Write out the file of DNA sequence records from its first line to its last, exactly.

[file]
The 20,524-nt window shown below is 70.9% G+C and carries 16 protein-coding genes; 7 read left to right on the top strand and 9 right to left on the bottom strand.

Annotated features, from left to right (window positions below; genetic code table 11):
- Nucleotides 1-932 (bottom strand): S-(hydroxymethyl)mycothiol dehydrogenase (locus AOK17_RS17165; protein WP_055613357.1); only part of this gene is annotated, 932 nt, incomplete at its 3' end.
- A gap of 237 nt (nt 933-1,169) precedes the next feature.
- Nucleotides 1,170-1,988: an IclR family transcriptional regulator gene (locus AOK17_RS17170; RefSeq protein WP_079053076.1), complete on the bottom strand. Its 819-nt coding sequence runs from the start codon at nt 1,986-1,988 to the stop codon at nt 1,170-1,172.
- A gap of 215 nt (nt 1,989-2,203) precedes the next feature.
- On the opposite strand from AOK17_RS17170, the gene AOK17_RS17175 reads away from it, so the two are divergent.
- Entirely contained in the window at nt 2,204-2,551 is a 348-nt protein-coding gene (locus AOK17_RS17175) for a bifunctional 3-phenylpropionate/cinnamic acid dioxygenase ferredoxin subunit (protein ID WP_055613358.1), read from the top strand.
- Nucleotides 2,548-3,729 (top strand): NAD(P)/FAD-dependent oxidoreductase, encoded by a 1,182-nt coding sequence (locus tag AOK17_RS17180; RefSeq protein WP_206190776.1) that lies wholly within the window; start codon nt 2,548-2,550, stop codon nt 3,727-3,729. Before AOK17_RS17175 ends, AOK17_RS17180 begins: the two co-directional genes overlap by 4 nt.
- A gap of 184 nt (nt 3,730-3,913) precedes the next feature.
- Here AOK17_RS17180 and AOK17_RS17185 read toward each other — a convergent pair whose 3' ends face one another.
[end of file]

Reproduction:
The 20,524-nt window shown below is 70.9% G+C and carries 16 protein-coding genes; 7 read left to right on the top strand and 9 right to left on the bottom strand.

Annotated features, from left to right (window positions below; genetic code table 11):
- Nucleotides 1-932 (bottom strand): S-(hydroxymethyl)mycothiol dehydrogenase (locus AOK17_RS17165; protein WP_055613357.1); only part of this gene is annotated, 932 nt, incomplete at its 3' end.
- A gap of 237 nt (nt 933-1,169) precedes the next feature.
- Nucleotides 1,170-1,988: an IclR family transcriptional regulator gene (locus AOK17_RS17170; RefSeq protein WP_079053076.1), complete on the bottom strand. Its 819-nt coding sequence runs from the start codon at nt 1,986-1,988 to the stop codon at nt 1,170-1,172.
- A gap of 215 nt (nt 1,989-2,203) precedes the next feature.
- On the opposite strand from AOK17_RS17170, the gene AOK17_RS17175 reads away from it, so the two are divergent.
- Entirely contained in the window at nt 2,204-2,551 is a 348-nt protein-coding gene (locus AOK17_RS17175) for a bifunctional 3-phenylpropionate/cinnamic acid dioxygenase ferredoxin subunit (protein ID WP_055613358.1), read from the top strand.
- Nucleotides 2,548-3,729 (top strand): NAD(P)/FAD-dependent oxidoreductase, encoded by a 1,182-nt coding sequence (locus tag AOK17_RS17180; RefSeq protein WP_206190776.1) that lies wholly within the window; start codon nt 2,548-2,550, stop codon nt 3,727-3,729. Before AOK17_RS17175 ends, AOK17_RS17180 begins: the two co-directional genes overlap by 4 nt.
- A gap of 184 nt (nt 3,730-3,913) precedes the next feature.
- Here AOK17_RS17180 and AOK17_RS17185 read toward each other — a convergent pair whose 3' ends face one another.